The main umbrella organisation for Syrian opposition groups says it’s ready for a two-week truce to test the government side’s commitment to the US-Russian ceasefire plan.
The Saudi-backed High Negotiations Committee (HNC) says it welcomes the plan – but many problems must be addressed before any truce can work.
HNC is committed to stopping the bloodshed in #Syria and would abide by the truce, Spokesman tells— Syria Opposition HNC (@SyrianHNC_en) February 24, 2016
AP</a> <a href="https://twitter.com/zkaram">zkaram https://t.co/ghhNlvng8o
The ceasefire deal excludes the so-called Islamic State and the al-Qaeda-linked al-Nusra Front, which can still be targeted.
The HNC’s statement obtained by Reuters says it “views a temporary two-week truce as a chance to establish how serious the other side is in committing to the points of the agreement.”
However it objects to Russia being guarantor of the plan alongside the United States, saying Moscow was a direct party to the conflict, and that the plan ignored the role Damascus allies Russia – which backs President al-Assad’s government – and Iran were playing.
“We are sure that Russia will do something, but the problem in this agreement, if they target al-Nusra — we are not defending al-Nusra, we are against al Qaeda, we are against ISIS, Daesh — but maybe they will use that as an excuse to target moderate fighters, to target the Syrian Free Army,” said the HNC’s spokesman Salem al-Meslet, speaking from Riyadh.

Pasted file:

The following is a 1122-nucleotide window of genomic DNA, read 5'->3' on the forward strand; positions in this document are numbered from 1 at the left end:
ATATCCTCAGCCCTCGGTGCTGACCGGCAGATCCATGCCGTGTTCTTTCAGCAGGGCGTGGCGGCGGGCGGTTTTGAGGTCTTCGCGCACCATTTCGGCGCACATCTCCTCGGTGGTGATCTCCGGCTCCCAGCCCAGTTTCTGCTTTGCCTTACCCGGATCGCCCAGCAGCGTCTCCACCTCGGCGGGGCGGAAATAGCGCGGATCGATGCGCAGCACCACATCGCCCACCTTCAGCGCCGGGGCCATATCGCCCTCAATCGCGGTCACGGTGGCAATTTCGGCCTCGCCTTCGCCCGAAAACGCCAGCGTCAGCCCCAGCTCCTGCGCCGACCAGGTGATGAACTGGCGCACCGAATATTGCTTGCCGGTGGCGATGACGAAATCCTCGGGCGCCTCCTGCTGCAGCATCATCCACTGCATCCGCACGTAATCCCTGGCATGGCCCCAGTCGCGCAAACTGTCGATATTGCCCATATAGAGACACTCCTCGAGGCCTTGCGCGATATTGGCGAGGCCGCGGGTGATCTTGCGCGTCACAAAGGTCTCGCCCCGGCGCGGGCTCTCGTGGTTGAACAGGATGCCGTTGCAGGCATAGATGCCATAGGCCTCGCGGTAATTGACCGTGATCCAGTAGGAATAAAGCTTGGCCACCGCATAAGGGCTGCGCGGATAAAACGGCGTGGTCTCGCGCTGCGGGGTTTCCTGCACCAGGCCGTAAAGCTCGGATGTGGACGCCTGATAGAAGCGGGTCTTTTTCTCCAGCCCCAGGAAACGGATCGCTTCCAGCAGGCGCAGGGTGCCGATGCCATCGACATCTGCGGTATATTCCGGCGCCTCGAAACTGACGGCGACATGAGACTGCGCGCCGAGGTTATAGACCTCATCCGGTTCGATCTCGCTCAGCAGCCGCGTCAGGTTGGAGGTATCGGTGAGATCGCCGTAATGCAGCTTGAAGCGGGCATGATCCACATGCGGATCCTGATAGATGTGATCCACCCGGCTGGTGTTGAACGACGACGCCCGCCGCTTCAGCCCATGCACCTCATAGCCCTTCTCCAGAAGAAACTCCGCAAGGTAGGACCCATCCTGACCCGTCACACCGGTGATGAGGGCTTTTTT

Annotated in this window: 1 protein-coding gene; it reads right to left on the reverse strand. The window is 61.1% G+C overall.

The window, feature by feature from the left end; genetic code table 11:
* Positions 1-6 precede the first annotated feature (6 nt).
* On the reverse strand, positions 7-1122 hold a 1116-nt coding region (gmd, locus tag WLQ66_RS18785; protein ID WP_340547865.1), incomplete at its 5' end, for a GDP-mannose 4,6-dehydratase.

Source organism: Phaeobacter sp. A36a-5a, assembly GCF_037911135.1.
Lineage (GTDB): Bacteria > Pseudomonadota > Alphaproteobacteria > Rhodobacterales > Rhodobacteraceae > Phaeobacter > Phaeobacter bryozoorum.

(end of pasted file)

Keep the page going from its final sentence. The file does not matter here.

Earlier this week both the main opposition and rebel group, and the Syrian government, said they conditionally accepted the ceasefire plan.
It’s due to come into force on Saturday.
However there have been concerns that parties may use the time in the interim to launch attacks and consolidate positions. Earlier this week the opposition accused Russia of stepping up airstrikes since the ceasefire was announced.
Russian bombing escalation targeting civilians in #Aleppo, #Homs, #Daraya, HNC spokesman— Syria Opposition HNC (@SyrianHNC_en) February 24, 2016
SalimMuslet</a> tells <a href="https://twitter.com/Reuters">Reuters https://t.co/HDT5QwPNcZ